You have had your cataract surgery several months or even years ago. Yet recently, you realize your vision is getting blurry and cloudy again, like how it was previously before you had your cataracts removed. 

What is going on? 

This phenomenon is known as posterior subcapsular opacification (PCO),a common occurrence after successful cataract surgery, also known as an after-cataract. Developing PCO should not be a cause of concern as it is a normal degenerative process. Fortunately, you do not require another surgery. 

A simple, painless, quick laser procedure is all it takes to make your vision clear again. Here is a quick comprehensive guide on PCO or ‘after-cataract’.

What causes blurred vision after surgery?

How common is PCO after cataract surgery?

It is found that age plays a significant role in the occurrence of PCO. The younger you are when you do your cataract surgery, the likelihood of getting PCO rises. Other factors that can cause PCO to occur are trauma, underlying inflammation of the eye after cataract surgery or if you have underlying eye conditions such as uveitis. However, it is not unusual to develop PCO even if you don’t have any of these conditions.

How do I treat PCO after cataract surgery?

PCO can be easily treated by a procedure called YAG laser capsulotomy. Through the use of a specialized low energy laser in my clinic, I will create an opening in the cloudy lens capsule to allow a clear pathway of light to pass through. This treatment is easily done in my clinic and the painless procedure takes about 15 minutes to complete. There is no downtime and you can regain your clear vision almost immediately after the laser, allowing you to resume any daily activities you have planned for that day.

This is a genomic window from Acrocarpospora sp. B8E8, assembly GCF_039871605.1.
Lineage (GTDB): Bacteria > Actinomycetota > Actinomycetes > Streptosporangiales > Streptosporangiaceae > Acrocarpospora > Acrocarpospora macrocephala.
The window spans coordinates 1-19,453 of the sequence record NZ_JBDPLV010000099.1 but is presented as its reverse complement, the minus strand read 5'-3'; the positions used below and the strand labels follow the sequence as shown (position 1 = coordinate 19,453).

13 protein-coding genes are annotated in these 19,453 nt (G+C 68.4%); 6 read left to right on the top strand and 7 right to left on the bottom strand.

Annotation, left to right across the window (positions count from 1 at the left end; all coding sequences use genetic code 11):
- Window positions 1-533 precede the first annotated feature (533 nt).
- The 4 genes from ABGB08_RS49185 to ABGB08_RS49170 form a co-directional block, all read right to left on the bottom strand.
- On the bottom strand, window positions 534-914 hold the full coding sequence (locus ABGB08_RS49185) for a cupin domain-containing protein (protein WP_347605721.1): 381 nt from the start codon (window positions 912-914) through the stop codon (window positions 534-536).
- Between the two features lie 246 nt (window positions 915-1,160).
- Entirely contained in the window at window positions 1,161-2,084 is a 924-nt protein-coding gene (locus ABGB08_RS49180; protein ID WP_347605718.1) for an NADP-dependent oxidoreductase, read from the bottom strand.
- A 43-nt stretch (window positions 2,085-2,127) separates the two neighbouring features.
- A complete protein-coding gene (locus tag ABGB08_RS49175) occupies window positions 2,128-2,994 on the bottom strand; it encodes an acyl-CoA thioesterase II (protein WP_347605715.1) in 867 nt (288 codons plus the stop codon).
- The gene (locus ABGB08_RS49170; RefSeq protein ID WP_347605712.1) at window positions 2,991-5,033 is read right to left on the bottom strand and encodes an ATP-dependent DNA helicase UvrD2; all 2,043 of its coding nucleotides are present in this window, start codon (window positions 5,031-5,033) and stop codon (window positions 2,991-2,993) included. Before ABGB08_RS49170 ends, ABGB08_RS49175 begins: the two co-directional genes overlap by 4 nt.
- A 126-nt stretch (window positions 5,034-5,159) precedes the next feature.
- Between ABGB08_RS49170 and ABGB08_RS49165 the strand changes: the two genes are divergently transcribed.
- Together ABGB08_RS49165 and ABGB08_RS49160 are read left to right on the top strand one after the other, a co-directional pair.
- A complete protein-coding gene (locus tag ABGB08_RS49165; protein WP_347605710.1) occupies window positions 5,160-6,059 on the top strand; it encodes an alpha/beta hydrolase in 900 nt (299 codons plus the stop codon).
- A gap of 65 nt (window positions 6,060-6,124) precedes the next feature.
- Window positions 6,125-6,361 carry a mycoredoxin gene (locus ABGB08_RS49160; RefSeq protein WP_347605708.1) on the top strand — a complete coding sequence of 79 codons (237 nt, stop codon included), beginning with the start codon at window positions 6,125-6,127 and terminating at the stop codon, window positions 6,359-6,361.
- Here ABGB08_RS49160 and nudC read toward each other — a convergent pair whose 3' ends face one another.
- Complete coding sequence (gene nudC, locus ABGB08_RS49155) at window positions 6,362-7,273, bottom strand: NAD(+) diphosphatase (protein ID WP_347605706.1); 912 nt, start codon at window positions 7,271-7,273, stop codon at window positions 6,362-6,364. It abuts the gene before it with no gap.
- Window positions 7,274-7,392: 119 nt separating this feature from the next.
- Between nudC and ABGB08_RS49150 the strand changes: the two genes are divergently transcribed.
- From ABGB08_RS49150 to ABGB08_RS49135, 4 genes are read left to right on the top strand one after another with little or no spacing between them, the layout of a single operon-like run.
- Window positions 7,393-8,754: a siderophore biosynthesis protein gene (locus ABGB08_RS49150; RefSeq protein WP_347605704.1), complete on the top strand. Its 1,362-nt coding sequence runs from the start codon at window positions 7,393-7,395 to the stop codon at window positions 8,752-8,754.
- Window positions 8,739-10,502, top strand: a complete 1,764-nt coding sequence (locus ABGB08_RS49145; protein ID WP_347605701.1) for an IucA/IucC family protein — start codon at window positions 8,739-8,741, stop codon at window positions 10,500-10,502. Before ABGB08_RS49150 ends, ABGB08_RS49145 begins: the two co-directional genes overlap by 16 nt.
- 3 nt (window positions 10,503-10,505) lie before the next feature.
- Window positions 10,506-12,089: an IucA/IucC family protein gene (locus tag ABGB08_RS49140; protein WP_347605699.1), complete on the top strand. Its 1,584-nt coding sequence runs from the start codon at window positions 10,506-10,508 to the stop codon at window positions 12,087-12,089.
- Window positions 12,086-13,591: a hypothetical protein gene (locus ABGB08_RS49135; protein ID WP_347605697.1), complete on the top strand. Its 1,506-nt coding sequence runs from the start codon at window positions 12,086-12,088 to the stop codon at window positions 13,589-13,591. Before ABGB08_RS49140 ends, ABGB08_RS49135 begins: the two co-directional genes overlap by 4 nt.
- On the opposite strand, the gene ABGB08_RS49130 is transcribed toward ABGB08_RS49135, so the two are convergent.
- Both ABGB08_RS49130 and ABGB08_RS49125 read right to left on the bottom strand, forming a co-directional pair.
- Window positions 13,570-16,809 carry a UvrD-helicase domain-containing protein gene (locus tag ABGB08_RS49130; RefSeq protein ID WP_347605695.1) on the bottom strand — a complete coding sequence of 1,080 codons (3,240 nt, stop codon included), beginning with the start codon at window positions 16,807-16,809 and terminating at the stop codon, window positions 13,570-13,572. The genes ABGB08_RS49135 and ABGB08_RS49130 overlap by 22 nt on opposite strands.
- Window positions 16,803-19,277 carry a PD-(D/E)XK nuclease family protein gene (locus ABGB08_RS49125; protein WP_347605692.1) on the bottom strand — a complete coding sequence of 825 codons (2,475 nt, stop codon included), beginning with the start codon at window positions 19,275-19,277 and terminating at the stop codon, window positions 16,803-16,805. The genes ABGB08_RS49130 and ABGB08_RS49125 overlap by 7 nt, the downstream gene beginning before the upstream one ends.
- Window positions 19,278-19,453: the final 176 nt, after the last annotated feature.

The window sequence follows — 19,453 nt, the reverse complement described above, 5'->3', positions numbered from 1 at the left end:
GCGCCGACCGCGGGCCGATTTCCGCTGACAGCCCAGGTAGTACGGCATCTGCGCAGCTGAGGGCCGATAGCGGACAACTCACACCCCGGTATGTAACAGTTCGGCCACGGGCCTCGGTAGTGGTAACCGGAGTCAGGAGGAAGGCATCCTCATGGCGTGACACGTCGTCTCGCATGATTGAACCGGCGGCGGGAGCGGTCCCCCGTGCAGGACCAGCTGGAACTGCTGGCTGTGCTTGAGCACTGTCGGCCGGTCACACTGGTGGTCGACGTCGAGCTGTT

What are the risks of YAG laser capsulotomy?

With the advent of modern technology, the laser used for YAG laser capsulotomy is extremely safe. The risk of YAG laser capsulotomy causing retinal tear or detachment and inflammation are very low. As this is a non-invasive procedure, there is no risk of infections from the laser as the laser light beam travels through the front of your eye without requiring any incisions or wounds. The procedure is extremely safe and all of my patients have undergone this procedure without any complications.

What can I expect on the day of the laser treatment?

When you come into my clinic for your appointment, some eye drops will be instilled into your eye to dilate your pupil. Once your pupils have been sufficiently dilated, a numbing eye drop will be used to anaesthetize the front of your eye so that you do not feel any discomfort. 

I will then use a special contact lens to keep your eye and eyelids in the right position. You may then see some flashes of light and hear some clicking sounds when the laser in being used to remove the opacification. There is no pain or discomfort during the procedure. After clearing the opacification, my assistant will help to rinse your eye with saline water to clean and lubricate the eye.

Will the PCO return? 

Generally, you only need to do the laser treatment once. It is very rare for PCO to develop again in the same eye.

References:

  1. Awasthi, N. (2009). Posterior Capsular Opacification. Archives of Ophthalmology, 127(4), 555. doi: 10.1001/archophthalmol.2009.3
  2. Karahan, E., Er, D., & Kaynak, S. (2014). An Overview of Nd:YAG Laser Capsulotomy. Medical hypothesis, discovery & innovation ophthalmology journal, 3(2), 45–50.
  3. Krishnamachary, M., Rathi, V., & Gupta, S. (1997). Management of traumatic cataract in children. Journal of Cataract & Refractive Surgery, 23, 681–687. doi: 10.1016/s0886-3350(97)80054-5
  4. Findl, O., Sycha, T., & Bauer, P. (2002). Interventions for preventing posterior capsule opacification. +The Cochrane Database of Systematic Reviews. doi: 10.1002/14651858.cd003738
  5. Pandey, S. K., Apple, D. J., Werner, L., Maloof, A. J., & Milverton, E. J. (2004). Posterior capsule opacification: a review of the aetiopathogenesis, experimental and clinical studies and factors for prevention. Indian journal of ophthalmology, 52(2), 99–112.
  6. Rahman, I., & Jones, N. P. (2004). Long-term results of cataract extraction with intraocular lens implantation in patients with uveitis. Eye, 19(2), 191–197. doi: 10.1038/sj.eye.6701450
  7. Stager, D. R., Wang, X., Weakley, D. R., & Felius, J. (2006). The Effectiveness of Nd:YAG Laser Capsulotomy for the Treatment of Posterior Capsule Opacification in Children With Acrylic Intraocular Lenses. Journal of American Association for Pediatric Ophthalmology and Strabismus, 10(2), 159–163. doi: 10.1016/j.jaapos.2005.10.003